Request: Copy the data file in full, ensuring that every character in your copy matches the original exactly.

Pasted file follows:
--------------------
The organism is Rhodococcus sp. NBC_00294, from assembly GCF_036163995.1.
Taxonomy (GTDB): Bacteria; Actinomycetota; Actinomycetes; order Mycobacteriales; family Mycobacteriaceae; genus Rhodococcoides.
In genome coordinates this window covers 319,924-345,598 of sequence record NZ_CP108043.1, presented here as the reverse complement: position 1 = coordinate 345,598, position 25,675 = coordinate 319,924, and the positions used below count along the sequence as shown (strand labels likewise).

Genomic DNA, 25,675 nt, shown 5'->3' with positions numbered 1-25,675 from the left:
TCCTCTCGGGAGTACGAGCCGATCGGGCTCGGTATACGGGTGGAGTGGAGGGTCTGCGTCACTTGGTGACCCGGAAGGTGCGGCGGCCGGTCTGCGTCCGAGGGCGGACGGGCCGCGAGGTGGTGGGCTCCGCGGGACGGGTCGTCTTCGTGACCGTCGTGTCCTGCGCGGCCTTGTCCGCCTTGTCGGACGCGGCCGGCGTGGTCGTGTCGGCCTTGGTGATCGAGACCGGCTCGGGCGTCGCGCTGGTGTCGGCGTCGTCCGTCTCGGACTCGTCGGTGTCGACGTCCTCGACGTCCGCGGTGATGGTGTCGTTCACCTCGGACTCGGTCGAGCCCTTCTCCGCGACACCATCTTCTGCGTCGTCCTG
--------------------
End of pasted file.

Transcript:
The organism is Rhodococcus sp. NBC_00294, from assembly GCF_036163995.1.
Taxonomy (GTDB): Bacteria; Actinomycetota; Actinomycetes; order Mycobacteriales; family Mycobacteriaceae; genus Rhodococcoides.
In genome coordinates this window covers 319,924-345,598 of sequence record NZ_CP108043.1, presented here as the reverse complement: position 1 = coordinate 345,598, position 25,675 = coordinate 319,924, and the positions used below count along the sequence as shown (strand labels likewise).

Genomic DNA, 25,675 nt, shown 5'->3' with positions numbered 1-25,675 from the left:
TCCTCTCGGGAGTACGAGCCGATCGGGCTCGGTATACGGGTGGAGTGGAGGGTCTGCGTCACTTGGTGACCCGGAAGGTGCGGCGGCCGGTCTGCGTCCGAGGGCGGACGGGCCGCGAGGTGGTGGGCTCCGCGGGACGGGTCGTCTTCGTGACCGTCGTGTCCTGCGCGGCCTTGTCCGCCTTGTCGGACGCGGCCGGCGTGGTCGTGTCGGCCTTGGTGATCGAGACCGGCTCGGGCGTCGCGCTGGTGTCGGCGTCGTCCGTCTCGGACTCGTCGGTGTCGACGTCCTCGACGTCCGCGGTGATGGTGTCGTTCACCTCGGACTCGGTCGAGCCCTTCTCCGCGACACCATCTTCTGCGTCGTCCTG